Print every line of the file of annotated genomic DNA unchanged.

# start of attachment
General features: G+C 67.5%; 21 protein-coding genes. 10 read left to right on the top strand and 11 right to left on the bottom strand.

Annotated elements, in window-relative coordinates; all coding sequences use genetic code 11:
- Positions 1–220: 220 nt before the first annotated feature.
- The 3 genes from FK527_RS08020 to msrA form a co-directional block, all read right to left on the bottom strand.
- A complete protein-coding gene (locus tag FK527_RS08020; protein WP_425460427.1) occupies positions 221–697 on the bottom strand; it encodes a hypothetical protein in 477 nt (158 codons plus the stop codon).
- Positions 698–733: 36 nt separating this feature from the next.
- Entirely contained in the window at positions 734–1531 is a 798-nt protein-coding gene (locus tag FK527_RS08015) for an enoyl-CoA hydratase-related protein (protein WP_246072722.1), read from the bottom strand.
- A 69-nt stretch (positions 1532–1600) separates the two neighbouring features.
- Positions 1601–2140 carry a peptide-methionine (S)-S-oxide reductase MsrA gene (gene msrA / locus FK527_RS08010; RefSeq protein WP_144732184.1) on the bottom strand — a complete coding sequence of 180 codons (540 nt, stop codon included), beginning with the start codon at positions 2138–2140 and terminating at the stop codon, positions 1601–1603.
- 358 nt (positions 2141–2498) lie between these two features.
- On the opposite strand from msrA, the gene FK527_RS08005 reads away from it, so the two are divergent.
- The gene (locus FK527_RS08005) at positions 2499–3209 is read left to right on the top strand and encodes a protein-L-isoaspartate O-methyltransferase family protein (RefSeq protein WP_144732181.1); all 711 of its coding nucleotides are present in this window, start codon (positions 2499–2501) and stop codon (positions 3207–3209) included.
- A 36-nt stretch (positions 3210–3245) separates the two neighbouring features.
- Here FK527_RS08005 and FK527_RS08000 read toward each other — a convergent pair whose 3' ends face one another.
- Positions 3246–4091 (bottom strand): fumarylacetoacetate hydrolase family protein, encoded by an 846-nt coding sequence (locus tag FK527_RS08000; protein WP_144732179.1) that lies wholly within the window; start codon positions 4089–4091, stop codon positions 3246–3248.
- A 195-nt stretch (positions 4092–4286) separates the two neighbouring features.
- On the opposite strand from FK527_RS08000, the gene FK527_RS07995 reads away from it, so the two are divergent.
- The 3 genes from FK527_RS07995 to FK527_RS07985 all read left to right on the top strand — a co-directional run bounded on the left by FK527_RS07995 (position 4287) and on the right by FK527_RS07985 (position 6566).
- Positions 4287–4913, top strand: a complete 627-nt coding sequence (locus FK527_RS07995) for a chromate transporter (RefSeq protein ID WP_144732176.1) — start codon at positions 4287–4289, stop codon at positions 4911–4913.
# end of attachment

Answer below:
General features: G+C 67.5%; 21 protein-coding genes. 10 read left to right on the top strand and 11 right to left on the bottom strand.

Annotated elements, in window-relative coordinates; all coding sequences use genetic code 11:
- Positions 1–220: 220 nt before the first annotated feature.
- The 3 genes from FK527_RS08020 to msrA form a co-directional block, all read right to left on the bottom strand.
- A complete protein-coding gene (locus tag FK527_RS08020; protein WP_425460427.1) occupies positions 221–697 on the bottom strand; it encodes a hypothetical protein in 477 nt (158 codons plus the stop codon).
- Positions 698–733: 36 nt separating this feature from the next.
- Entirely contained in the window at positions 734–1531 is a 798-nt protein-coding gene (locus tag FK527_RS08015) for an enoyl-CoA hydratase-related protein (protein WP_246072722.1), read from the bottom strand.
- A 69-nt stretch (positions 1532–1600) separates the two neighbouring features.
- Positions 1601–2140 carry a peptide-methionine (S)-S-oxide reductase MsrA gene (gene msrA / locus FK527_RS08010; RefSeq protein WP_144732184.1) on the bottom strand — a complete coding sequence of 180 codons (540 nt, stop codon included), beginning with the start codon at positions 2138–2140 and terminating at the stop codon, positions 1601–1603.
- 358 nt (positions 2141–2498) lie between these two features.
- On the opposite strand from msrA, the gene FK527_RS08005 reads away from it, so the two are divergent.
- The gene (locus FK527_RS08005) at positions 2499–3209 is read left to right on the top strand and encodes a protein-L-isoaspartate O-methyltransferase family protein (RefSeq protein WP_144732181.1); all 711 of its coding nucleotides are present in this window, start codon (positions 2499–2501) and stop codon (positions 3207–3209) included.
- A 36-nt stretch (positions 3210–3245) separates the two neighbouring features.
- Here FK527_RS08005 and FK527_RS08000 read toward each other — a convergent pair whose 3' ends face one another.
- Positions 3246–4091 (bottom strand): fumarylacetoacetate hydrolase family protein, encoded by an 846-nt coding sequence (locus tag FK527_RS08000; protein WP_144732179.1) that lies wholly within the window; start codon positions 4089–4091, stop codon positions 3246–3248.
- A 195-nt stretch (positions 4092–4286) separates the two neighbouring features.
- On the opposite strand from FK527_RS08000, the gene FK527_RS07995 reads away from it, so the two are divergent.
- The 3 genes from FK527_RS07995 to FK527_RS07985 all read left to right on the top strand — a co-directional run bounded on the left by FK527_RS07995 (position 4287) and on the right by FK527_RS07985 (position 6566).
- Positions 4287–4913, top strand: a complete 627-nt coding sequence (locus FK527_RS07995) for a chromate transporter (RefSeq protein ID WP_144732176.1) — start codon at positions 4287–4289, stop codon at positions 4911–4913.